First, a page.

TV interviewing legend Larry King gets a Friars tribute Monday night at the Sheraton.
In anticipation of that glittery gala, I turned the tables and gave Larry a grilling.
Here’s Part Two of our chat.
Me: Hey, Larry. You’re doing TV specials these days. What else?
Larry: I’ve spoken in Kazakhstan, Slovakia, Moscow, Lisbon, Seoul, Mexico City, and I’m going right after Thanksgiving to Kiev. They know me there! I expect to be doing more TV and radio. I can’t stay retired. I do get to see my kids’ Little League games. The toughest part of not doing a show is when there’s a big story — like the Joe Paterno story. Or when Osama bin Laden was killed. I don’t miss the Kardashians. That’s not a loss.
Me: One of the legendary moments on your show was you asking Paris Hilton what her favorite part of the Bible is.
Larry: What did she tell me? That she liked the whole thing! [Laughs.]
Me: Especially Sodom and Gomorrah.
Larry: Liked Sodom, hated Gomorrah. [Laughs.]
Me: When you had Brittany Murphy’s mother and husband on to spin her death, I didn’t really believe what they were saying. Did you?
Larry: I didn’t know what to think. I guess you’re right. That was another story that I personally don’t like. They’re part of the nomenclature, they’re part of what social media is today, but as a host, I much prefer the stories that have real meaning in people’s lives. The Joe Paterno story is a classic example — that’s a story way beyond football. It’s a great story of trust.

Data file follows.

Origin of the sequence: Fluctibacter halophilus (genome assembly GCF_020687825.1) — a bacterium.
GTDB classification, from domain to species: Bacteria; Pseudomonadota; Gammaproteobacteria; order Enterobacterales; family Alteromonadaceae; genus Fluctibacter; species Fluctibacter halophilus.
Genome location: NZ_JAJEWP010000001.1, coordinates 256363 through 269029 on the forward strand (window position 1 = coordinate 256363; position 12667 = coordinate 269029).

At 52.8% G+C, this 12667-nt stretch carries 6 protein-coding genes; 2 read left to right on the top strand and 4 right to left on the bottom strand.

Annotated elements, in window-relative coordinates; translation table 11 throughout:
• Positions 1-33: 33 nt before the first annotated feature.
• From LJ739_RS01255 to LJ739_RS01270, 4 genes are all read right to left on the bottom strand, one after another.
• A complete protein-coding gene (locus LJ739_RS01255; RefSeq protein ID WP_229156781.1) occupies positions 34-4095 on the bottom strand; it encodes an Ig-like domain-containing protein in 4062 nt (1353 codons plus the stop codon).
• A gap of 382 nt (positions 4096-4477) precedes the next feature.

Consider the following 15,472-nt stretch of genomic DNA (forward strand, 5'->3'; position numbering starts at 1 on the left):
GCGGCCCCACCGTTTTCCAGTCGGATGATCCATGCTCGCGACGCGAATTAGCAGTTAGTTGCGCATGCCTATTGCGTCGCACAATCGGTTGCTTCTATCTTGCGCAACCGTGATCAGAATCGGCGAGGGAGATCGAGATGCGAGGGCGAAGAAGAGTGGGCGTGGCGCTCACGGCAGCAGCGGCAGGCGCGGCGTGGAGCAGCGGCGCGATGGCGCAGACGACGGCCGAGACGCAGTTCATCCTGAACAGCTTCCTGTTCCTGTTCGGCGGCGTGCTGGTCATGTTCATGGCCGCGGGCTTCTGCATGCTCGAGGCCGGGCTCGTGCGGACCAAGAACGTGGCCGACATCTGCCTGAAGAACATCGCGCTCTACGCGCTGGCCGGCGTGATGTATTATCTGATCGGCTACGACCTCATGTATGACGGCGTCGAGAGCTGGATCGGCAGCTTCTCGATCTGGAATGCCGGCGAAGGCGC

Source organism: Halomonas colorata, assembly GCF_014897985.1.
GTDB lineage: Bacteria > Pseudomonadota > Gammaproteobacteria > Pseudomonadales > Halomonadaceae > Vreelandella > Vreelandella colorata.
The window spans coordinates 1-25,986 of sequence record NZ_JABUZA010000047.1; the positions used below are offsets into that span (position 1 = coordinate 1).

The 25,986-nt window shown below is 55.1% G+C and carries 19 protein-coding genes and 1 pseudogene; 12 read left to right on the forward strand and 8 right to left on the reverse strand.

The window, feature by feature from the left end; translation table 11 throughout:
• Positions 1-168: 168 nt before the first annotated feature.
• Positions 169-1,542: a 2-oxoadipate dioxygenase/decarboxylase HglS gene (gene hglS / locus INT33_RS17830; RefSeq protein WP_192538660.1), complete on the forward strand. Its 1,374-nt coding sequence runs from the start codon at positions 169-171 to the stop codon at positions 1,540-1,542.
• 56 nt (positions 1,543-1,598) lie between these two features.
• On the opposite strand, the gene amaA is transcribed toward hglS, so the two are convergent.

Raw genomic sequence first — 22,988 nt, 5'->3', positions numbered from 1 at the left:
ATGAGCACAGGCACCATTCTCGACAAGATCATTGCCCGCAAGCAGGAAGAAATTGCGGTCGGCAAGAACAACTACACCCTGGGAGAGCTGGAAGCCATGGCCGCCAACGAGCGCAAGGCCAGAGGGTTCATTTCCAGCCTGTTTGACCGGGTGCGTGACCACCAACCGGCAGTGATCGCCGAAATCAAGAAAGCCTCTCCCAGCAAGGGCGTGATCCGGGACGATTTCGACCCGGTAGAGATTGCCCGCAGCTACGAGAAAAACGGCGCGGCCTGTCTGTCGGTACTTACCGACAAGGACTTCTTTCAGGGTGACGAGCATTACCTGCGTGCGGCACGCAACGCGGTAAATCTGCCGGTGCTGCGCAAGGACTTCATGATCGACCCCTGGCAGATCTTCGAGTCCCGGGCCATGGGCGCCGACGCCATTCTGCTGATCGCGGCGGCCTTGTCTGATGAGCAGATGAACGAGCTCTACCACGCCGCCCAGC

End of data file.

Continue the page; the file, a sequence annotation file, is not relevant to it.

Me: You know him and think he’s pretty much a great guy. Was he culpable?
Larry: Culpable in that he should have called the police. Why he didn’t call the police — we all have to examine ourselves. Let’s say you’re the executive editor of The Village Voice and a reporter has worked for you for 40 years, he’s your best reporter, he’s won five Pulitzers, and you find out that his chief researcher who’s been with him for 30 years has molested children. This was reported by someone who saw the act of molestation. Do you call the police or your publisher?
Me: The police. [Pause.] And the publisher. You’d have to tell both.
Larry: Yes, keeping knowledge of a crime is a crime. I’ve been interviewing people for 54 years. The one answer we’ve never come up with is … child molester. Why do they do that? Why do people molest children either of their own sex or opposite sex?
Me: Partly it has to do with attacking vulnerable, powerless people. [Pause.] On a much lighter note, I can’t wait for your event Monday. By the way, I loved when you used to have Tammy Faye Baker on your show.
Larry: I loved her. She was a wonderful innocent and not-so-innocent innocent. The night before she died was one of the hardest shows. It was hard to look at her. You knew she was gonna die the following morning. She was never dull. There was something about her that was so likable.
Me: You, too! Congrats on your tribute.